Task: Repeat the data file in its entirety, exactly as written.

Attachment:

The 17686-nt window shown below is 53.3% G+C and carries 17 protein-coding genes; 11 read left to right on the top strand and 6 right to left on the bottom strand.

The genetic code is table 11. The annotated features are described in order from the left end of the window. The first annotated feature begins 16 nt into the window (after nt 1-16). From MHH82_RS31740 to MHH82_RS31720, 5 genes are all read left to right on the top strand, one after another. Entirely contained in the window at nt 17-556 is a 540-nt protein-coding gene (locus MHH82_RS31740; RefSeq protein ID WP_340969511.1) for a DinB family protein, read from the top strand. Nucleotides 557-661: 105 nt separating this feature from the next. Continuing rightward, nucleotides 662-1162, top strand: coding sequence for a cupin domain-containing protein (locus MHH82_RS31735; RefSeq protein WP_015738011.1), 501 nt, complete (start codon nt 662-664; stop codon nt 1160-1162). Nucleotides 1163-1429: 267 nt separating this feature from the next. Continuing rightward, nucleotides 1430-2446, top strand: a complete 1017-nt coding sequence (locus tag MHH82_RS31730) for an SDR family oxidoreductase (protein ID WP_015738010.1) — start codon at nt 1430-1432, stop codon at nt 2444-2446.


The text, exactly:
The 17686-nt window shown below is 53.3% G+C and carries 17 protein-coding genes; 11 read left to right on the top strand and 6 right to left on the bottom strand.

The genetic code is table 11. The annotated features are described in order from the left end of the window. The first annotated feature begins 16 nt into the window (after nt 1-16). From MHH82_RS31740 to MHH82_RS31720, 5 genes are all read left to right on the top strand, one after another. Entirely contained in the window at nt 17-556 is a 540-nt protein-coding gene (locus MHH82_RS31740; RefSeq protein ID WP_340969511.1) for a DinB family protein, read from the top strand. Nucleotides 557-661: 105 nt separating this feature from the next. Continuing rightward, nucleotides 662-1162, top strand: coding sequence for a cupin domain-containing protein (locus MHH82_RS31735; RefSeq protein WP_015738011.1), 501 nt, complete (start codon nt 662-664; stop codon nt 1160-1162). Nucleotides 1163-1429: 267 nt separating this feature from the next. Continuing rightward, nucleotides 1430-2446, top strand: a complete 1017-nt coding sequence (locus tag MHH82_RS31730) for an SDR family oxidoreductase (protein ID WP_015738010.1) — start codon at nt 1430-1432, stop codon at nt 2444-2446.